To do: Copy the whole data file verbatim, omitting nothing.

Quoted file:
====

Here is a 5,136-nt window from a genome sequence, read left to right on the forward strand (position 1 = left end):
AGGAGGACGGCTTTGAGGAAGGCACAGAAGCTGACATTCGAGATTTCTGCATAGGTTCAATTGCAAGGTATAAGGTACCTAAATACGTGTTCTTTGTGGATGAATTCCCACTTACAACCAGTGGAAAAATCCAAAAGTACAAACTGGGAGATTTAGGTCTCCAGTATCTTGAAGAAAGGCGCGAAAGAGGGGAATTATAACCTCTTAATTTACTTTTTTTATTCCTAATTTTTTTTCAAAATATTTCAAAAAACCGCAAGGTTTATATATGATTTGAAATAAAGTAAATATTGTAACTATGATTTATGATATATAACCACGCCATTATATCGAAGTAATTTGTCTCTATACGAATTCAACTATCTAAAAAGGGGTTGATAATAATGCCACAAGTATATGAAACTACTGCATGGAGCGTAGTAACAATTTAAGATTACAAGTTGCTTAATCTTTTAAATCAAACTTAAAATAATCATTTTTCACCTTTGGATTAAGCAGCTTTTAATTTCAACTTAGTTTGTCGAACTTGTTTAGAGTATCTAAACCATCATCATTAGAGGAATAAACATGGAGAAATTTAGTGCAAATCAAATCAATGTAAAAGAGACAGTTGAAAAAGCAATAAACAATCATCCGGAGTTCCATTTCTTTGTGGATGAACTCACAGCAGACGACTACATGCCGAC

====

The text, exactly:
Here is a 5,136-nt window from a genome sequence, read left to right on the forward strand (position 1 = left end):
AGGAGGACGGCTTTGAGGAAGGCACAGAAGCTGACATTCGAGATTTCTGCATAGGTTCAATTGCAAGGTATAAGGTACCTAAATACGTGTTCTTTGTGGATGAATTCCCACTTACAACCAGTGGAAAAATCCAAAAGTACAAACTGGGAGATTTAGGTCTCCAGTATCTTGAAGAAAGGCGCGAAAGAGGGGAATTATAACCTCTTAATTTACTTTTTTTATTCCTAATTTTTTTTCAAAATATTTCAAAAAACCGCAAGGTTTATATATGATTTGAAATAAAGTAAATATTGTAACTATGATTTATGATATATAACCACGCCATTATATCGAAGTAATTTGTCTCTATACGAATTCAACTATCTAAAAAGGGGTTGATAATAATGCCACAAGTATATGAAACTACTGCATGGAGCGTAGTAACAATTTAAGATTACAAGTTGCTTAATCTTTTAAATCAAACTTAAAATAATCATTTTTCACCTTTGGATTAAGCAGCTTTTAATTTCAACTTAGTTTGTCGAACTTGTTTAGAGTATCTAAACCATCATCATTAGAGGAATAAACATGGAGAAATTTAGTGCAAATCAAATCAATGTAAAAGAGACAGTTGAAAAAGCAATAAACAATCATCCGGAGTTCCATTTCTTTGTGGATGAACTCACAGCAGACGACTACATGCCGAC